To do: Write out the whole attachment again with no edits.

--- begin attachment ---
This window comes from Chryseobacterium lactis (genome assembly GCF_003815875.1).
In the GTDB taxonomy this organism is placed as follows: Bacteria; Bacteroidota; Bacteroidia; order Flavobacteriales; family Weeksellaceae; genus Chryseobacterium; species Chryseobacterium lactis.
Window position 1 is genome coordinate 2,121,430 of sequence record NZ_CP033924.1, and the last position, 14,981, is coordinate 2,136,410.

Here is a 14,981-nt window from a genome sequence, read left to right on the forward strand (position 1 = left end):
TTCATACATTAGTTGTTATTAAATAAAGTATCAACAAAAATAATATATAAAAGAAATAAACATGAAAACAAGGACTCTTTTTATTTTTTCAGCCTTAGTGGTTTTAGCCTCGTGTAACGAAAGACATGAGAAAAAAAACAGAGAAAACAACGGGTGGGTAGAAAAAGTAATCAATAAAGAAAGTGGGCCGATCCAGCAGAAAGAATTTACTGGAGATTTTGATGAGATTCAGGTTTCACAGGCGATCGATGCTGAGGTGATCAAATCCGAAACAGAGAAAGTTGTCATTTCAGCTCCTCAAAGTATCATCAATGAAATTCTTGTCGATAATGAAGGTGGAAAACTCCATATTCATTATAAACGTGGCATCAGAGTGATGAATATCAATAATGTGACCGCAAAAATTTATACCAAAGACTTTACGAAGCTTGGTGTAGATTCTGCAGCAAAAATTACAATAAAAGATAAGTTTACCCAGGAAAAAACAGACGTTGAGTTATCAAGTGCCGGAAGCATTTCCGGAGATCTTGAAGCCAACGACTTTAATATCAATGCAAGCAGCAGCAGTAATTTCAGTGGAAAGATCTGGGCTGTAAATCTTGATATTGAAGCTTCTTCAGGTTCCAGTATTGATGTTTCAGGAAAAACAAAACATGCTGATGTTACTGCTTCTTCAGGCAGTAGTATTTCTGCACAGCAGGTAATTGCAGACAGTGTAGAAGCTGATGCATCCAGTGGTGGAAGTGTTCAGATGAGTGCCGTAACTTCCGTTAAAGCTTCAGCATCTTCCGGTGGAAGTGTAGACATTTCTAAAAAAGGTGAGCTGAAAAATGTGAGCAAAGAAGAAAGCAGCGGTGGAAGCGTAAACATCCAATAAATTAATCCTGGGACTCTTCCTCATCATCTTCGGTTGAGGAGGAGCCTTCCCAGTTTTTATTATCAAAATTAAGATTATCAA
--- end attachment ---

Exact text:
This window comes from Chryseobacterium lactis (genome assembly GCF_003815875.1).
In the GTDB taxonomy this organism is placed as follows: Bacteria; Bacteroidota; Bacteroidia; order Flavobacteriales; family Weeksellaceae; genus Chryseobacterium; species Chryseobacterium lactis.
Window position 1 is genome coordinate 2,121,430 of sequence record NZ_CP033924.1, and the last position, 14,981, is coordinate 2,136,410.

Here is a 14,981-nt window from a genome sequence, read left to right on the forward strand (position 1 = left end):
TTCATACATTAGTTGTTATTAAATAAAGTATCAACAAAAATAATATATAAAAGAAATAAACATGAAAACAAGGACTCTTTTTATTTTTTCAGCCTTAGTGGTTTTAGCCTCGTGTAACGAAAGACATGAGAAAAAAAACAGAGAAAACAACGGGTGGGTAGAAAAAGTAATCAATAAAGAAAGTGGGCCGATCCAGCAGAAAGAATTTACTGGAGATTTTGATGAGATTCAGGTTTCACAGGCGATCGATGCTGAGGTGATCAAATCCGAAACAGAGAAAGTTGTCATTTCAGCTCCTCAAAGTATCATCAATGAAATTCTTGTCGATAATGAAGGTGGAAAACTCCATATTCATTATAAACGTGGCATCAGAGTGATGAATATCAATAATGTGACCGCAAAAATTTATACCAAAGACTTTACGAAGCTTGGTGTAGATTCTGCAGCAAAAATTACAATAAAAGATAAGTTTACCCAGGAAAAAACAGACGTTGAGTTATCAAGTGCCGGAAGCATTTCCGGAGATCTTGAAGCCAACGACTTTAATATCAATGCAAGCAGCAGCAGTAATTTCAGTGGAAAGATCTGGGCTGTAAATCTTGATATTGAAGCTTCTTCAGGTTCCAGTATTGATGTTTCAGGAAAAACAAAACATGCTGATGTTACTGCTTCTTCAGGCAGTAGTATTTCTGCACAGCAGGTAATTGCAGACAGTGTAGAAGCTGATGCATCCAGTGGTGGAAGTGTTCAGATGAGTGCCGTAACTTCCGTTAAAGCTTCAGCATCTTCCGGTGGAAGTGTAGACATTTCTAAAAAAGGTGAGCTGAAAAATGTGAGCAAAGAAGAAAGCAGCGGTGGAAGCGTAAACATCCAATAAATTAATCCTGGGACTCTTCCTCATCATCTTCGGTTGAGGAGGAGCCTTCCCAGTTTTTATTATCAAAATTAAGATTATCAA